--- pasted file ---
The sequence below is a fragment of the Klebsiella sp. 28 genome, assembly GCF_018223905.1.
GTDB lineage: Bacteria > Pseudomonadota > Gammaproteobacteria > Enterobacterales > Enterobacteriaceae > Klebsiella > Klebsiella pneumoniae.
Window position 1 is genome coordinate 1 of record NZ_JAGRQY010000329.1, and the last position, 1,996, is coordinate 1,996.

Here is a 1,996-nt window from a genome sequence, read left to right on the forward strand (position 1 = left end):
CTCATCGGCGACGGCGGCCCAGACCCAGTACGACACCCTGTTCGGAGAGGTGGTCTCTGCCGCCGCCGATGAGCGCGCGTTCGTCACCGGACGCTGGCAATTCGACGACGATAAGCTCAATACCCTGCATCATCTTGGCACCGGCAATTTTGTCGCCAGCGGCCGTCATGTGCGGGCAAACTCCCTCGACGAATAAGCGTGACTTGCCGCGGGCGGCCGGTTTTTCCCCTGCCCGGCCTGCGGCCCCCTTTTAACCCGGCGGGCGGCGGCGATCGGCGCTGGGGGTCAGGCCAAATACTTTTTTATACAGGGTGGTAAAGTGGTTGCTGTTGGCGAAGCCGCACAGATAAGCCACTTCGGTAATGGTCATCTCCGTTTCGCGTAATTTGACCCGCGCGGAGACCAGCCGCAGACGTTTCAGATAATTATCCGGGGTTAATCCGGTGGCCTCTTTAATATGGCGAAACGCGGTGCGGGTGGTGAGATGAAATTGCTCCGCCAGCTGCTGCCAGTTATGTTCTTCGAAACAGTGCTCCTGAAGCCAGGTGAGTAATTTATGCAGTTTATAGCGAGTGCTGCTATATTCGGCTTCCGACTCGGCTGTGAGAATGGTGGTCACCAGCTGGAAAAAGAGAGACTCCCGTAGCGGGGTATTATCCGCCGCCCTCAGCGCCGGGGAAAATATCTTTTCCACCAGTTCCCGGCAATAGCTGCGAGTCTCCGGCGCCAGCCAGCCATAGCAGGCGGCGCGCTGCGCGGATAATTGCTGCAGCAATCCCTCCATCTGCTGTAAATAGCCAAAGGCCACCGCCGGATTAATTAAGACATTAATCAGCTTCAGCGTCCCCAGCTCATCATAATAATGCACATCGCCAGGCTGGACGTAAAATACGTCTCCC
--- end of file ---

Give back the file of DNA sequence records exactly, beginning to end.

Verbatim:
The sequence below is a fragment of the Klebsiella sp. 28 genome, assembly GCF_018223905.1.
GTDB lineage: Bacteria > Pseudomonadota > Gammaproteobacteria > Enterobacterales > Enterobacteriaceae > Klebsiella > Klebsiella pneumoniae.
Window position 1 is genome coordinate 1 of record NZ_JAGRQY010000329.1, and the last position, 1,996, is coordinate 1,996.

Here is a 1,996-nt window from a genome sequence, read left to right on the forward strand (position 1 = left end):
CTCATCGGCGACGGCGGCCCAGACCCAGTACGACACCCTGTTCGGAGAGGTGGTCTCTGCCGCCGCCGATGAGCGCGCGTTCGTCACCGGACGCTGGCAATTCGACGACGATAAGCTCAATACCCTGCATCATCTTGGCACCGGCAATTTTGTCGCCAGCGGCCGTCATGTGCGGGCAAACTCCCTCGACGAATAAGCGTGACTTGCCGCGGGCGGCCGGTTTTTCCCCTGCCCGGCCTGCGGCCCCCTTTTAACCCGGCGGGCGGCGGCGATCGGCGCTGGGGGTCAGGCCAAATACTTTTTTATACAGGGTGGTAAAGTGGTTGCTGTTGGCGAAGCCGCACAGATAAGCCACTTCGGTAATGGTCATCTCCGTTTCGCGTAATTTGACCCGCGCGGAGACCAGCCGCAGACGTTTCAGATAATTATCCGGGGTTAATCCGGTGGCCTCTTTAATATGGCGAAACGCGGTGCGGGTGGTGAGATGAAATTGCTCCGCCAGCTGCTGCCAGTTATGTTCTTCGAAACAGTGCTCCTGAAGCCAGGTGAGTAATTTATGCAGTTTATAGCGAGTGCTGCTATATTCGGCTTCCGACTCGGCTGTGAGAATGGTGGTCACCAGCTGGAAAAAGAGAGACTCCCGTAGCGGGGTATTATCCGCCGCCCTCAGCGCCGGGGAAAATATCTTTTCCACCAGTTCCCGGCAATAGCTGCGAGTCTCCGGCGCCAGCCAGCCATAGCAGGCGGCGCGCTGCGCGGATAATTGCTGCAGCAATCCCTCCATCTGCTGTAAATAGCCAAAGGCCACCGCCGGATTAATTAAGACATTAATCAGCTTCAGCGTCCCCAGCTCATCATAATAATGCACATCGCCAGGCTGGACGTAAAATACGTCTCCC